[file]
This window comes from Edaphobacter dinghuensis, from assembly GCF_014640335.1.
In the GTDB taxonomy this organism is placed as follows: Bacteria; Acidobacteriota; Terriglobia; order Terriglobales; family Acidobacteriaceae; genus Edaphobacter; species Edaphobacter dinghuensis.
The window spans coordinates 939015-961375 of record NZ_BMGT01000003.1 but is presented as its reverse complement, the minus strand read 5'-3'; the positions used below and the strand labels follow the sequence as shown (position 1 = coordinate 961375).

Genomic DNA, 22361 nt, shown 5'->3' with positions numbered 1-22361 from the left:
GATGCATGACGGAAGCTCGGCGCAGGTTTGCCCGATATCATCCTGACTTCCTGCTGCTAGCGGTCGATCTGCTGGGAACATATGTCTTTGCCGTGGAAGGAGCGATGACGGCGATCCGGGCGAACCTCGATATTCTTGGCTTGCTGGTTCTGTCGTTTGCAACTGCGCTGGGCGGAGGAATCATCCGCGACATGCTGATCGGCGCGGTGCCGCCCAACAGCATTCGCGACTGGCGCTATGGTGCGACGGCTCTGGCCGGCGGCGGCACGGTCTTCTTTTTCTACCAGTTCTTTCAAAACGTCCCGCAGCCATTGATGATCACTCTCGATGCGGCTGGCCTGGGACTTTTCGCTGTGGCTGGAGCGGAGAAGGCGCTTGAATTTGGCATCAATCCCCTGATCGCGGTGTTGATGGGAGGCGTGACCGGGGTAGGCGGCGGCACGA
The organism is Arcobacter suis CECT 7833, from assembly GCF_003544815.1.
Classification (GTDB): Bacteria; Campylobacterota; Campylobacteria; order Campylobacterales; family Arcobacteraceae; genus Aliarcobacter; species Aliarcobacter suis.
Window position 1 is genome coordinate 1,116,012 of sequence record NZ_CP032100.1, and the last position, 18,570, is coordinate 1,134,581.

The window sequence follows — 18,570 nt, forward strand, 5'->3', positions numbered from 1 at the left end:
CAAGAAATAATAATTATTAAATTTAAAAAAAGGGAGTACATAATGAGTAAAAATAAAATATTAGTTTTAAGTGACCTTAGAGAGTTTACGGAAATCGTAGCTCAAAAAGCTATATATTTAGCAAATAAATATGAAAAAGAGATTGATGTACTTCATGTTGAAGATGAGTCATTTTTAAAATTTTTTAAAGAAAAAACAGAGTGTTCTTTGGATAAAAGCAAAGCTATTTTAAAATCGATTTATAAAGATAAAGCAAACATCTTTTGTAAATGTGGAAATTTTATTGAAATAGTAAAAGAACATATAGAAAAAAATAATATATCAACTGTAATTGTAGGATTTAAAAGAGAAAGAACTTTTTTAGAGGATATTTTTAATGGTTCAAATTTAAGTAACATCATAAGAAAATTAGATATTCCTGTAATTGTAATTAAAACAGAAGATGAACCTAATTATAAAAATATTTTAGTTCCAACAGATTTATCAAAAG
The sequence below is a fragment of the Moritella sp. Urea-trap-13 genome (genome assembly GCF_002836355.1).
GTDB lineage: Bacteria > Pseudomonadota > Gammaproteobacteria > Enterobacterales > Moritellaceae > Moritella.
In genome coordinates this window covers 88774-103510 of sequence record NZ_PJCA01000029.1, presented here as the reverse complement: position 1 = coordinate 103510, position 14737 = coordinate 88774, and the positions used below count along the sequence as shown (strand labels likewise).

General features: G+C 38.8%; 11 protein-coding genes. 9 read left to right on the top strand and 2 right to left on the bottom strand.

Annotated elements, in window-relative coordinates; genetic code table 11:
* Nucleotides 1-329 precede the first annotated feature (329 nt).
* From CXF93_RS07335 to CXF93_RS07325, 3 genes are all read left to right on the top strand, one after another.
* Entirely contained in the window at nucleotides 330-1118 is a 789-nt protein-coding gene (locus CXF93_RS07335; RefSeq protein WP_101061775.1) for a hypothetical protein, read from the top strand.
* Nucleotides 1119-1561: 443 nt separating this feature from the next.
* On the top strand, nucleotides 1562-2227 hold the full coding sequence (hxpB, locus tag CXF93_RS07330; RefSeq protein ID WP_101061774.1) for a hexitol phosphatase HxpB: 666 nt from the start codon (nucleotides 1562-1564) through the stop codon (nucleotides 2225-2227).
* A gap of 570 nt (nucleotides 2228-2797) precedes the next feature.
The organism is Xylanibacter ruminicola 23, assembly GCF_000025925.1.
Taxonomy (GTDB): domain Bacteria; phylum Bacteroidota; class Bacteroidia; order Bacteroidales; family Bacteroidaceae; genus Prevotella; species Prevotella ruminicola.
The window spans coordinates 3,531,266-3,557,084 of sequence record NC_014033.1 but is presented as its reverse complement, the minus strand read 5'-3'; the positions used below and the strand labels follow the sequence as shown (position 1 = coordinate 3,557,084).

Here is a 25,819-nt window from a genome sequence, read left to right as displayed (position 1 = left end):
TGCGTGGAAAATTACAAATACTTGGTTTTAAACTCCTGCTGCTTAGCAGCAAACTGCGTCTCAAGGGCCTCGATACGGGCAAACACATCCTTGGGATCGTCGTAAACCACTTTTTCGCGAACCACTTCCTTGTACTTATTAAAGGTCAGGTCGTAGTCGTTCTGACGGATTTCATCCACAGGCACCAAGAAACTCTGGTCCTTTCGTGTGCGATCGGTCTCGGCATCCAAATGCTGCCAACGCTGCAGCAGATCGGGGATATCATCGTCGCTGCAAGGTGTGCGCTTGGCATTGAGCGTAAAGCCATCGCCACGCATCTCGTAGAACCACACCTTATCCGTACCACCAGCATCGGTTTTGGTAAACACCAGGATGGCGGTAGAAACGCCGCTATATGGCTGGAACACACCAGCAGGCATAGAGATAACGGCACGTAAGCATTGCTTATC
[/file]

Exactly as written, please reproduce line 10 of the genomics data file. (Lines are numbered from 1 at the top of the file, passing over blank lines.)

CAAGAAATAATAATTATTAAATTTAAAAAAAGGGAGTACATAATGAGTAAAAATAAAATATTAGTTTTAAGTGACCTTAGAGAGTTTACGGAAATCGTAGCTCAAAAAGCTATATATTTAGCAAATAAATATGAAAAAGAGATTGATGTACTTCATGTTGAAGATGAGTCATTTTTAAAATTTTTTAAAGAAAAAACAGAGTGTTCTTTGGATAAAAGCAAAGCTATTTTAAAATCGATTTATAAAGATAAAGCAAACATCTTTTGTAAATGTGGAAATTTTATTGAAATAGTAAAAGAACATATAGAAAAAAATAATATATCAACTGTAATTGTAGGATTTAAAAGAGAAAGAACTTTTTTAGAGGATATTTTTAATGGTTCAAATTTAAGTAACATCATAAGAAAATTAGATATTCCTGTAATTGTAATTAAAACAGAAGATGAACCTAATTATAAAAATATTTTAGTTCCAACAGATTTATCAAAAG